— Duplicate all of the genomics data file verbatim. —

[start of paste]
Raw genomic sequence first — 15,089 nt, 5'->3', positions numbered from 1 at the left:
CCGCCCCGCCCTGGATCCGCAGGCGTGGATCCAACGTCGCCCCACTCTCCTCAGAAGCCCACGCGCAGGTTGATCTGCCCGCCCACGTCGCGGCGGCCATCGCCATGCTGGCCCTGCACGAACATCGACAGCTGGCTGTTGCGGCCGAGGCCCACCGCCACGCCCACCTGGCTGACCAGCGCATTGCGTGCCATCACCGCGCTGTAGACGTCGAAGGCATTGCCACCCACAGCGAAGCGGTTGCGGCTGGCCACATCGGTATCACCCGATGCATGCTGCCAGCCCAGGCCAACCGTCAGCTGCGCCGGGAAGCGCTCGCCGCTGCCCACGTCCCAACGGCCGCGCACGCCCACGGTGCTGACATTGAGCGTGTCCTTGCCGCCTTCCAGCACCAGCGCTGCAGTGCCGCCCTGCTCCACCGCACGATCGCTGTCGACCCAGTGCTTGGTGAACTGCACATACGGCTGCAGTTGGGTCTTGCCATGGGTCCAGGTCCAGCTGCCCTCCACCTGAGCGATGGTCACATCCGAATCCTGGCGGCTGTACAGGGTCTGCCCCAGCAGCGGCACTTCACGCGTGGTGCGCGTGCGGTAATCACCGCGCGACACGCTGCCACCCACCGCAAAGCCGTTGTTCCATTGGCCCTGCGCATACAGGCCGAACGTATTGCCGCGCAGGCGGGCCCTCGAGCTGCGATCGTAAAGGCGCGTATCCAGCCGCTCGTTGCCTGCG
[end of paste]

Raw genomic sequence first — 15,089 nt, 5'->3', positions numbered from 1 at the left:
CCGCCCCGCCCTGGATCCGCAGGCGTGGATCCAACGTCGCCCCACTCTCCTCAGAAGCCCACGCGCAGGTTGATCTGCCCGCCCACGTCGCGGCGGCCATCGCCATGCTGGCCCTGCACGAACATCGACAGCTGGCTGTTGCGGCCGAGGCCCACCGCCACGCCCACCTGGCTGACCAGCGCATTGCGTGCCATCACCGCGCTGTAGACGTCGAAGGCATTGCCACCCACAGCGAAGCGGTTGCGGCTGGCCACATCGGTATCACCCGATGCATGCTGCCAGCCCAGGCCAACCGTCAGCTGCGCCGGGAAGCGCTCGCCGCTGCCCACGTCCCAACGGCCGCGCACGCCCACGGTGCTGACATTGAGCGTGTCCTTGCCGCCTTCCAGCACCAGCGCTGCAGTGCCGCCCTGCTCCACCGCACGATCGCTGTCGACCCAGTGCTTGGTGAACTGCACATACGGCTGCAGTTGGGTCTTGCCATGGGTCCAGGTCCAGCTGCCCTCCACCTGAGCGATGGTCACATCCGAATCCTGGCGGCTGTACAGGGTCTGCCCCAGCAGCGGCACTTCACGCGTGGTGCGCGTGCGGTAATCACCGCGCGACACGCTGCCACCCACCGCAAAGCCGTTGTTCCATTGGCCCTGCGCATACAGGCCGAACGTATTGCCGCGCAGGCGGGCCCTCGAGCTGCGATCGTAAAGGCGCGTATCCAGCCGCTCGTTGCCTGCG